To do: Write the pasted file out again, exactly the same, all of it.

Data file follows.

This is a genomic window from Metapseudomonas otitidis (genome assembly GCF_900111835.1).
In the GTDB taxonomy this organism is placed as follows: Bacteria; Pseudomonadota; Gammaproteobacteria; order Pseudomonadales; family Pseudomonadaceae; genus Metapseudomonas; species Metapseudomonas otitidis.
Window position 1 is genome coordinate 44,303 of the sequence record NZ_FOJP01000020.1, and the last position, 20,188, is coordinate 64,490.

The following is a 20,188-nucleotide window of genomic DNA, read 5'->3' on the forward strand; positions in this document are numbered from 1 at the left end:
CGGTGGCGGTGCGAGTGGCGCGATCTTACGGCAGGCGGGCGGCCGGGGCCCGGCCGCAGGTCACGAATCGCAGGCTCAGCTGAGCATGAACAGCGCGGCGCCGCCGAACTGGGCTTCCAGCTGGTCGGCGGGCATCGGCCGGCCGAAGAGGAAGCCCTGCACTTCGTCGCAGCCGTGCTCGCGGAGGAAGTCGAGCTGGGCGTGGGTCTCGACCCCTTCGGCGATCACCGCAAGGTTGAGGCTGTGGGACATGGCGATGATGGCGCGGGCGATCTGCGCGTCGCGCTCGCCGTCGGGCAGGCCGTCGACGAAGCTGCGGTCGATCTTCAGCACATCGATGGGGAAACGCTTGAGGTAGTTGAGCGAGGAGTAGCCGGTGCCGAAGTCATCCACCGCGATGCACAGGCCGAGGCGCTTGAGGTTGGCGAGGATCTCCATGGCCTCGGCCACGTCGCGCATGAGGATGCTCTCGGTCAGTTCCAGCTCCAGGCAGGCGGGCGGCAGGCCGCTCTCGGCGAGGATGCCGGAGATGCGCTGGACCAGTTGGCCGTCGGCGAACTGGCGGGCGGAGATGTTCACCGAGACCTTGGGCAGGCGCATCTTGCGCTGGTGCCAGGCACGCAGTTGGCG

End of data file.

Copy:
This is a genomic window from Metapseudomonas otitidis (genome assembly GCF_900111835.1).
In the GTDB taxonomy this organism is placed as follows: Bacteria; Pseudomonadota; Gammaproteobacteria; order Pseudomonadales; family Pseudomonadaceae; genus Metapseudomonas; species Metapseudomonas otitidis.
Window position 1 is genome coordinate 44,303 of the sequence record NZ_FOJP01000020.1, and the last position, 20,188, is coordinate 64,490.

The following is a 20,188-nucleotide window of genomic DNA, read 5'->3' on the forward strand; positions in this document are numbered from 1 at the left end:
CGGTGGCGGTGCGAGTGGCGCGATCTTACGGCAGGCGGGCGGCCGGGGCCCGGCCGCAGGTCACGAATCGCAGGCTCAGCTGAGCATGAACAGCGCGGCGCCGCCGAACTGGGCTTCCAGCTGGTCGGCGGGCATCGGCCGGCCGAAGAGGAAGCCCTGCACTTCGTCGCAGCCGTGCTCGCGGAGGAAGTCGAGCTGGGCGTGGGTCTCGACCCCTTCGGCGATCACCGCAAGGTTGAGGCTGTGGGACATGGCGATGATGGCGCGGGCGATCTGCGCGTCGCGCTCGCCGTCGGGCAGGCCGTCGACGAAGCTGCGGTCGATCTTCAGCACATCGATGGGGAAACGCTTGAGGTAGTTGAGCGAGGAGTAGCCGGTGCCGAAGTCATCCACCGCGATGCACAGGCCGAGGCGCTTGAGGTTGGCGAGGATCTCCATGGCCTCGGCCACGTCGCGCATGAGGATGCTCTCGGTCAGTTCCAGCTCCAGGCAGGCGGGCGGCAGGCCGCTCTCGGCGAGGATGCCGGAGATGCGCTGGACCAGTTGGCCGTCGGCGAACTGGCGGGCGGAGATGTTCACCGAGACCTTGGGCAGGCGCATCTTGCGCTGGTGCCAGGCACGCAGTTGGCG